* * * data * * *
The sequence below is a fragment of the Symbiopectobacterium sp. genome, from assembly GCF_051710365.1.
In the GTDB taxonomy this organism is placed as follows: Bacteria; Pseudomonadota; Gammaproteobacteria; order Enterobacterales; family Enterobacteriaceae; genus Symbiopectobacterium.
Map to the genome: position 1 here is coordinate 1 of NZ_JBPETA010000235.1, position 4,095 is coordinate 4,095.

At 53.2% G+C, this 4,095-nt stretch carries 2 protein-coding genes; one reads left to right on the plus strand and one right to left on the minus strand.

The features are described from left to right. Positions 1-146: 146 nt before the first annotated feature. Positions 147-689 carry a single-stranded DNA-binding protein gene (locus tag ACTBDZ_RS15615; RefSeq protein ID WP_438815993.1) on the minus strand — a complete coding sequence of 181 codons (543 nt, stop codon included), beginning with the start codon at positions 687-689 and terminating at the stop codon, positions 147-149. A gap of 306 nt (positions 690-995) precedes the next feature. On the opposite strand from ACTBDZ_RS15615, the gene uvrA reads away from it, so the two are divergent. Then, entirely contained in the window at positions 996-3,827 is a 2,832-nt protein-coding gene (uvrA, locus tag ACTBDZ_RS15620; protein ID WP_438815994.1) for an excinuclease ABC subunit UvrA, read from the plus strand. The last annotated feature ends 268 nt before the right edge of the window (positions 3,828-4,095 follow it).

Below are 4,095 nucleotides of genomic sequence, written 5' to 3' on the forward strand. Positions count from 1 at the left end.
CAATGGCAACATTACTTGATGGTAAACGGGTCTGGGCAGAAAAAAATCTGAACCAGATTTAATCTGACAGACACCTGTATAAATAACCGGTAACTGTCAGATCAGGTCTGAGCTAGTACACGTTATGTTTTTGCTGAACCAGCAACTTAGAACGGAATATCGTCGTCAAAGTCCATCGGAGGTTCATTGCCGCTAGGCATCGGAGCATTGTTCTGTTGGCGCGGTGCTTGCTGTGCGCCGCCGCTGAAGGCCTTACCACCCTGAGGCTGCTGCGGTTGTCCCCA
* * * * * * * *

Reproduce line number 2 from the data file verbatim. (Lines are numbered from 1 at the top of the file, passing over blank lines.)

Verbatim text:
In the GTDB taxonomy this organism is placed as follows: Bacteria; Pseudomonadota; Gammaproteobacteria; order Enterobacterales; family Enterobacteriaceae; genus Symbiopectobacterium.